Fish stories come in two varieties: the micro-version of a hundred riverside bars, blokeish boastings of rod-and-line tussles with individual fish in which man and beast are fairly evenly matched. Then there is the macro-version, the one that tells of the fate of entire stocks — the cod of the Grand Banks, the European hake, the bluefin tuna of the Mediterranean, the haddock of the Atlantic, the whale everywhere. In this version, technology and greed have the upper hand and the narrative invariably moves from scenes of boundless plenty to ones of catastrophic scarcity.
Donald S. Murray’s Herring Tales is one of these. As a native of Lewis, a Gaelic speaker, he recalls Stornaway crammed with herring boats; you could cross the harbour on their decks. He cites a 15th-century document which tells of two Swedish fishing villages employing 5,000 people in the herring season. A few centuries earlier, the waters off southern Sweden were said to be so thick with herring that boats sometimes became stuck in them.
The Scottish fishery reached its peak in the early years of the 20th century. At that point vast shoals of herring still shifted across the north Atlantic, to provide a living for coastal communities from the Hebrides to Shetland, Iceland to Scandinavia (further south, the herring’s cousins — sardines and pilchards — were doing the same). Just before the first world war, up to three million barrels of salted herring passed annually through the ports and harbours of Scotland.
But the herring, as Murray explains, is a fickle fish. It stopped coming to the Baltic long before the modern era for reasons which are not understood. It has always had the habit of appearing in certain places one year in vast numbers, bringing bounty to all, then disappearing. Traditionally, such punitive patterns indicated divine retribution. In 1703 Martin Martin wrote: ‘It is a general observation all Scotland over, that if a quarrel happen on the coast where herring is caught, and that blood be drawn violently, then the herring go away.’ Adultery had the same effect.
The collapse of herring stocks in the 1970s had a more prosaic cause. Use of highly efficient trawl nets had been growing; shoals were being targeted further and further out to sea. In 1978, stocks imploded and the Scottish fishery was closed. By the time it reopened, Britons had lost their taste for herring; the market has never returned.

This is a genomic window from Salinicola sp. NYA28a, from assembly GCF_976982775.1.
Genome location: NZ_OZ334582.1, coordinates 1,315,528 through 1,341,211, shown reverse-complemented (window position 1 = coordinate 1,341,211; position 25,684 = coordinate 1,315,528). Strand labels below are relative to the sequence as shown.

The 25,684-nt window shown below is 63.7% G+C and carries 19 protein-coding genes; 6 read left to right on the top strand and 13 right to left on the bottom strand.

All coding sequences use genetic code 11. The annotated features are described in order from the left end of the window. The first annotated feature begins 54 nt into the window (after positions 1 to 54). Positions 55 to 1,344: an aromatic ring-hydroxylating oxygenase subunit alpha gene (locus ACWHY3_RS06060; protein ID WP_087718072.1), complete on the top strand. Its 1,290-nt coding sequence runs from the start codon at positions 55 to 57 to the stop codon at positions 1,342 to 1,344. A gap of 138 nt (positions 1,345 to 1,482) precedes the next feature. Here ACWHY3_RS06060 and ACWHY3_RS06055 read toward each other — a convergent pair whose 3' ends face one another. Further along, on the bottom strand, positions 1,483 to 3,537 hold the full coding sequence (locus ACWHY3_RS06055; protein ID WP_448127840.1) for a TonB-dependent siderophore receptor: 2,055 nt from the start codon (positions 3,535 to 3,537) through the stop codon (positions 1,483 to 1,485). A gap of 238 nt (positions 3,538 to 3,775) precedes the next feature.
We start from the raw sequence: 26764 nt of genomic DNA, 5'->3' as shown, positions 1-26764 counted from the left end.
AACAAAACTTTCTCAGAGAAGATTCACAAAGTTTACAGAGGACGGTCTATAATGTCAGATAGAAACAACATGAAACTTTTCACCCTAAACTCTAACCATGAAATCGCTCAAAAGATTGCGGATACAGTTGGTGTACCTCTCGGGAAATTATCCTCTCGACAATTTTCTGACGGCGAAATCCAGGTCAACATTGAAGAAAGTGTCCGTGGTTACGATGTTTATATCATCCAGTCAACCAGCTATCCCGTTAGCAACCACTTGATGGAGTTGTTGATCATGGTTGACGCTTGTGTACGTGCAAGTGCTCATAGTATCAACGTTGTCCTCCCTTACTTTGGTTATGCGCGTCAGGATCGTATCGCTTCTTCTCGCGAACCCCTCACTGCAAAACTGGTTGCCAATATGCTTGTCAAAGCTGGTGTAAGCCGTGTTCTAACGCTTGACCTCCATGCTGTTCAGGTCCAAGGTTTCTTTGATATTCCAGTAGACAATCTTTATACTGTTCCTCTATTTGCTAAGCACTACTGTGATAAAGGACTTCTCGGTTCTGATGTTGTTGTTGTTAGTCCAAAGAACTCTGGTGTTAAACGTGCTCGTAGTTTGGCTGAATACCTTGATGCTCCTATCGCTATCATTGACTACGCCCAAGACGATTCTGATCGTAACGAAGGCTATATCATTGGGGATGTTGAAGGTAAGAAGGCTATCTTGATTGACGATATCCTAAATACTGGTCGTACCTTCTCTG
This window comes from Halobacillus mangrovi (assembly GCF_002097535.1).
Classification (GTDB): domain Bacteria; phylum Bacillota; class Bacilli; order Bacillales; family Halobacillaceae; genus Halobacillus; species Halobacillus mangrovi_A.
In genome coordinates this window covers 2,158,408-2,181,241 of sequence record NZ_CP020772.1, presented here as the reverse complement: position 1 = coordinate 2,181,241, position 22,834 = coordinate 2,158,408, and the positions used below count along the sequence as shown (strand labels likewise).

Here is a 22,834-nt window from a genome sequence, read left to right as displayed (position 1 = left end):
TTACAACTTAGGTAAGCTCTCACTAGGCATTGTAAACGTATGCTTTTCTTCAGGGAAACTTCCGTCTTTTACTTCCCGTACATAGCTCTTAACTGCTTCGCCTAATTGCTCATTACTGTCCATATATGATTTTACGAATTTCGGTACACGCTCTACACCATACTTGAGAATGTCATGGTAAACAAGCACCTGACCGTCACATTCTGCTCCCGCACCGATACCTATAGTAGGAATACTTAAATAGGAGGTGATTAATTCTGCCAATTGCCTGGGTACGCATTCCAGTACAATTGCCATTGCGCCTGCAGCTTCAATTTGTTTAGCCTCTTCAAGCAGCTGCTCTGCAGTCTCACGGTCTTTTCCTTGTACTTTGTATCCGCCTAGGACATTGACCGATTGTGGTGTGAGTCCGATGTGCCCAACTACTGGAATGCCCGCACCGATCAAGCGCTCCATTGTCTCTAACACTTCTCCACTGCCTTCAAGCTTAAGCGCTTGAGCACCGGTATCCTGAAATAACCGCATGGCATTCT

Murray is concerned less with the vicissitudes of the herring itself than the profound effect it has had on us, its predators. He quotes the Glaswegian comic Ivor Cutler who reckons that Scotland ‘gets its brains from the herring’. Literature, folk music, Gaelic idiom, the pattern of settlement and industry from the Isle of Man to Norway are all marked with the influence of herring. When the industry was at its height, the herring had a persistence that was equally hard to escape: the ‘herring girls’ who processed the fish had to wash their hair six times on a Saturday night to rinse out the smell. The story goes that a Hebridean woman was once brought some sausages by her visiting grandchildren, fed up as they were with plates of unremitting herring. When she served up the sausages, they were unrecognisable: ‘By the time I gutted them and took off their heads and tails, that’s all there was left.’
Herring Tales offers a fascinating view of the coastal cultures of northern Europe, of how a 12-inch fish has affected human activity there for hundreds of years. The story is told with great charm, and tinged with a spirit of loss and yearning so characteristic of the Western Isles that you can’t help wondering whether that too might be the by-product of a diet of herring.
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